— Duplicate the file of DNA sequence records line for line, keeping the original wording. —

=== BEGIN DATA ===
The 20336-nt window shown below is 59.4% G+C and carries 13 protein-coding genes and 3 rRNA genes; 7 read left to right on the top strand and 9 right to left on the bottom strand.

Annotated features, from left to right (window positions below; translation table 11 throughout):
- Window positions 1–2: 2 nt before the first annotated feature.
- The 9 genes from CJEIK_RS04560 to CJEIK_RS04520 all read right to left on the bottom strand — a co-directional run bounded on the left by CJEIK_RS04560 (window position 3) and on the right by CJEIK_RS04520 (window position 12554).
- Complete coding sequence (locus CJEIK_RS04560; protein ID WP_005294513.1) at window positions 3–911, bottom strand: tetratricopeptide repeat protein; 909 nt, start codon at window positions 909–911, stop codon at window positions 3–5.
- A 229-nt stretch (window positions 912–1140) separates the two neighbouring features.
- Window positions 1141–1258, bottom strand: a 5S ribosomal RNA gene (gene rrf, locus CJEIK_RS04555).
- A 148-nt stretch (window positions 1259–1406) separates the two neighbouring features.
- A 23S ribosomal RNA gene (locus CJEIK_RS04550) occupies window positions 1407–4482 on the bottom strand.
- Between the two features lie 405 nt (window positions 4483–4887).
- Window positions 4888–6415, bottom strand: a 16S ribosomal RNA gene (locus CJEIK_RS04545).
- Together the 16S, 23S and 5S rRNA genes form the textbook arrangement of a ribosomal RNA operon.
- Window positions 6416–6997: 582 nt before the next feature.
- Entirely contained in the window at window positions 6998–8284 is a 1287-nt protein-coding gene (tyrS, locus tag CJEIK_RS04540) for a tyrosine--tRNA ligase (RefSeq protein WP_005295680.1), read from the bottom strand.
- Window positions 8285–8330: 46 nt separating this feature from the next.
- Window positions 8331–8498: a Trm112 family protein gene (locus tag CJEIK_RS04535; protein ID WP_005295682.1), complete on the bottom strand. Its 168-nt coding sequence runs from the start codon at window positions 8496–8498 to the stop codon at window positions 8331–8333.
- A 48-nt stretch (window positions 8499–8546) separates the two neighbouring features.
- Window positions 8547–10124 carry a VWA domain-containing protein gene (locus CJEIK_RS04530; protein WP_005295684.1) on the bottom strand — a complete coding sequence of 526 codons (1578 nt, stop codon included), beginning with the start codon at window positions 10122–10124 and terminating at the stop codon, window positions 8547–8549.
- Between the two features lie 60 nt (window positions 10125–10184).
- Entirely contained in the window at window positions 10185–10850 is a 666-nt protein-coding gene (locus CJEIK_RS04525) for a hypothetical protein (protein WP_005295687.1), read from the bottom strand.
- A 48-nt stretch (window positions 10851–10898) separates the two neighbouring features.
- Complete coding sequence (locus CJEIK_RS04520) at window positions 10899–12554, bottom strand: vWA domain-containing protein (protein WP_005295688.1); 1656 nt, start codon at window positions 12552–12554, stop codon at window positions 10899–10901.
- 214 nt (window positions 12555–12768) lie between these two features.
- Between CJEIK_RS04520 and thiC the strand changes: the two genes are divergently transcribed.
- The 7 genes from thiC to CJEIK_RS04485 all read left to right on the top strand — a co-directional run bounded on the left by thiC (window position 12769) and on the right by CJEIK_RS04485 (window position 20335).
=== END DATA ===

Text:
The 20336-nt window shown below is 59.4% G+C and carries 13 protein-coding genes and 3 rRNA genes; 7 read left to right on the top strand and 9 right to left on the bottom strand.

Annotated features, from left to right (window positions below; translation table 11 throughout):
- Window positions 1–2: 2 nt before the first annotated feature.
- The 9 genes from CJEIK_RS04560 to CJEIK_RS04520 all read right to left on the bottom strand — a co-directional run bounded on the left by CJEIK_RS04560 (window position 3) and on the right by CJEIK_RS04520 (window position 12554).
- Complete coding sequence (locus CJEIK_RS04560; protein ID WP_005294513.1) at window positions 3–911, bottom strand: tetratricopeptide repeat protein; 909 nt, start codon at window positions 909–911, stop codon at window positions 3–5.
- A 229-nt stretch (window positions 912–1140) separates the two neighbouring features.
- Window positions 1141–1258, bottom strand: a 5S ribosomal RNA gene (gene rrf, locus CJEIK_RS04555).
- A 148-nt stretch (window positions 1259–1406) separates the two neighbouring features.
- A 23S ribosomal RNA gene (locus CJEIK_RS04550) occupies window positions 1407–4482 on the bottom strand.
- Between the two features lie 405 nt (window positions 4483–4887).
- Window positions 4888–6415, bottom strand: a 16S ribosomal RNA gene (locus CJEIK_RS04545).
- Together the 16S, 23S and 5S rRNA genes form the textbook arrangement of a ribosomal RNA operon.
- Window positions 6416–6997: 582 nt before the next feature.
- Entirely contained in the window at window positions 6998–8284 is a 1287-nt protein-coding gene (tyrS, locus tag CJEIK_RS04540) for a tyrosine--tRNA ligase (RefSeq protein WP_005295680.1), read from the bottom strand.
- Window positions 8285–8330: 46 nt separating this feature from the next.
- Window positions 8331–8498: a Trm112 family protein gene (locus tag CJEIK_RS04535; protein ID WP_005295682.1), complete on the bottom strand. Its 168-nt coding sequence runs from the start codon at window positions 8496–8498 to the stop codon at window positions 8331–8333.
- A 48-nt stretch (window positions 8499–8546) separates the two neighbouring features.
- Window positions 8547–10124 carry a VWA domain-containing protein gene (locus CJEIK_RS04530; protein WP_005295684.1) on the bottom strand — a complete coding sequence of 526 codons (1578 nt, stop codon included), beginning with the start codon at window positions 10122–10124 and terminating at the stop codon, window positions 8547–8549.
- Between the two features lie 60 nt (window positions 10125–10184).
- Entirely contained in the window at window positions 10185–10850 is a 666-nt protein-coding gene (locus CJEIK_RS04525) for a hypothetical protein (protein WP_005295687.1), read from the bottom strand.
- A 48-nt stretch (window positions 10851–10898) separates the two neighbouring features.
- Complete coding sequence (locus CJEIK_RS04520) at window positions 10899–12554, bottom strand: vWA domain-containing protein (protein WP_005295688.1); 1656 nt, start codon at window positions 12552–12554, stop codon at window positions 10899–10901.
- 214 nt (window positions 12555–12768) lie between these two features.
- Between CJEIK_RS04520 and thiC the strand changes: the two genes are divergently transcribed.
- The 7 genes from thiC to CJEIK_RS04485 all read left to right on the top strand — a co-directional run bounded on the left by thiC (window position 12769) and on the right by CJEIK_RS04485 (window position 20335).